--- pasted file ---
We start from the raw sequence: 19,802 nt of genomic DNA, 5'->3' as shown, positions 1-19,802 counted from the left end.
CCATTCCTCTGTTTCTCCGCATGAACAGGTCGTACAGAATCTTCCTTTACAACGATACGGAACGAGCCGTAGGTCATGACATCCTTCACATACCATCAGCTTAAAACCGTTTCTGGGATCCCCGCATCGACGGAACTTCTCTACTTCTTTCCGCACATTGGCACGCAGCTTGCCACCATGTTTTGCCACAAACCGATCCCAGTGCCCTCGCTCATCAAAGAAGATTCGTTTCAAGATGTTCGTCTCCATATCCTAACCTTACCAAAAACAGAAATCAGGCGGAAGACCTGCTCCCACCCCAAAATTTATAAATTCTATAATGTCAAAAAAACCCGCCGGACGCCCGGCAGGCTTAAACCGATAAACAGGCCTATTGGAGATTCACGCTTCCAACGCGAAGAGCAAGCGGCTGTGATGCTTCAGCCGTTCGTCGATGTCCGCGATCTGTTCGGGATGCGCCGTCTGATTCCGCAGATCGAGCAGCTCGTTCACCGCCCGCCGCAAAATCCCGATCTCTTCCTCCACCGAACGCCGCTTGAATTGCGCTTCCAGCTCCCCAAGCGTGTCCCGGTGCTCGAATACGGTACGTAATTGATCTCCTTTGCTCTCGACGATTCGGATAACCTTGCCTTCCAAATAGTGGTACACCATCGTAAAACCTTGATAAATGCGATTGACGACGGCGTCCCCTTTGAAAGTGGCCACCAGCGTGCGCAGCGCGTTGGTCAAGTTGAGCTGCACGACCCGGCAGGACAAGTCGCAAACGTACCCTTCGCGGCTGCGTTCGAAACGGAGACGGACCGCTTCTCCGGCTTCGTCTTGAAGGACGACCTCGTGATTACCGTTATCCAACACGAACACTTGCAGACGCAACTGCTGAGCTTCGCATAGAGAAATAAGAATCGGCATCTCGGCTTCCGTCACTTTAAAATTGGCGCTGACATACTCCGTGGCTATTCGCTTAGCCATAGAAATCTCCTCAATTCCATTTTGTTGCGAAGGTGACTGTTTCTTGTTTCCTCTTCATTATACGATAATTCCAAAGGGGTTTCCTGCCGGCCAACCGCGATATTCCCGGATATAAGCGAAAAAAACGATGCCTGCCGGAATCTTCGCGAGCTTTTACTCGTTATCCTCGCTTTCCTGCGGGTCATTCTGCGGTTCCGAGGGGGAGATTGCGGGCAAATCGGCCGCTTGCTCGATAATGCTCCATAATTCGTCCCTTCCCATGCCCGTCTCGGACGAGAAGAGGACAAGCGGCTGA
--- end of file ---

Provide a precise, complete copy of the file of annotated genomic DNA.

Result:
We start from the raw sequence: 19,802 nt of genomic DNA, 5'->3' as shown, positions 1-19,802 counted from the left end.
CCATTCCTCTGTTTCTCCGCATGAACAGGTCGTACAGAATCTTCCTTTACAACGATACGGAACGAGCCGTAGGTCATGACATCCTTCACATACCATCAGCTTAAAACCGTTTCTGGGATCCCCGCATCGACGGAACTTCTCTACTTCTTTCCGCACATTGGCACGCAGCTTGCCACCATGTTTTGCCACAAACCGATCCCAGTGCCCTCGCTCATCAAAGAAGATTCGTTTCAAGATGTTCGTCTCCATATCCTAACCTTACCAAAAACAGAAATCAGGCGGAAGACCTGCTCCCACCCCAAAATTTATAAATTCTATAATGTCAAAAAAACCCGCCGGACGCCCGGCAGGCTTAAACCGATAAACAGGCCTATTGGAGATTCACGCTTCCAACGCGAAGAGCAAGCGGCTGTGATGCTTCAGCCGTTCGTCGATGTCCGCGATCTGTTCGGGATGCGCCGTCTGATTCCGCAGATCGAGCAGCTCGTTCACCGCCCGCCGCAAAATCCCGATCTCTTCCTCCACCGAACGCCGCTTGAATTGCGCTTCCAGCTCCCCAAGCGTGTCCCGGTGCTCGAATACGGTACGTAATTGATCTCCTTTGCTCTCGACGATTCGGATAACCTTGCCTTCCAAATAGTGGTACACCATCGTAAAACCTTGATAAATGCGATTGACGACGGCGTCCCCTTTGAAAGTGGCCACCAGCGTGCGCAGCGCGTTGGTCAAGTTGAGCTGCACGACCCGGCAGGACAAGTCGCAAACGTACCCTTCGCGGCTGCGTTCGAAACGGAGACGGACCGCTTCTCCGGCTTCGTCTTGAAGGACGACCTCGTGATTACCGTTATCCAACACGAACACTTGCAGACGCAACTGCTGAGCTTCGCATAGAGAAATAAGAATCGGCATCTCGGCTTCCGTCACTTTAAAATTGGCGCTGACATACTCCGTGGCTATTCGCTTAGCCATAGAAATCTCCTCAATTCCATTTTGTTGCGAAGGTGACTGTTTCTTGTTTCCTCTTCATTATACGATAATTCCAAAGGGGTTTCCTGCCGGCCAACCGCGATATTCCCGGATATAAGCGAAAAAAACGATGCCTGCCGGAATCTTCGCGAGCTTTTACTCGTTATCCTCGCTTTCCTGCGGGTCATTCTGCGGTTCCGAGGGGGAGATTGCGGGCAAATCGGCCGCTTGCTCGATAATGCTCCATAATTCGTCCCTTCCCATGCCCGTCTCGGACGAGAAGAGGACAAGCGGCTGA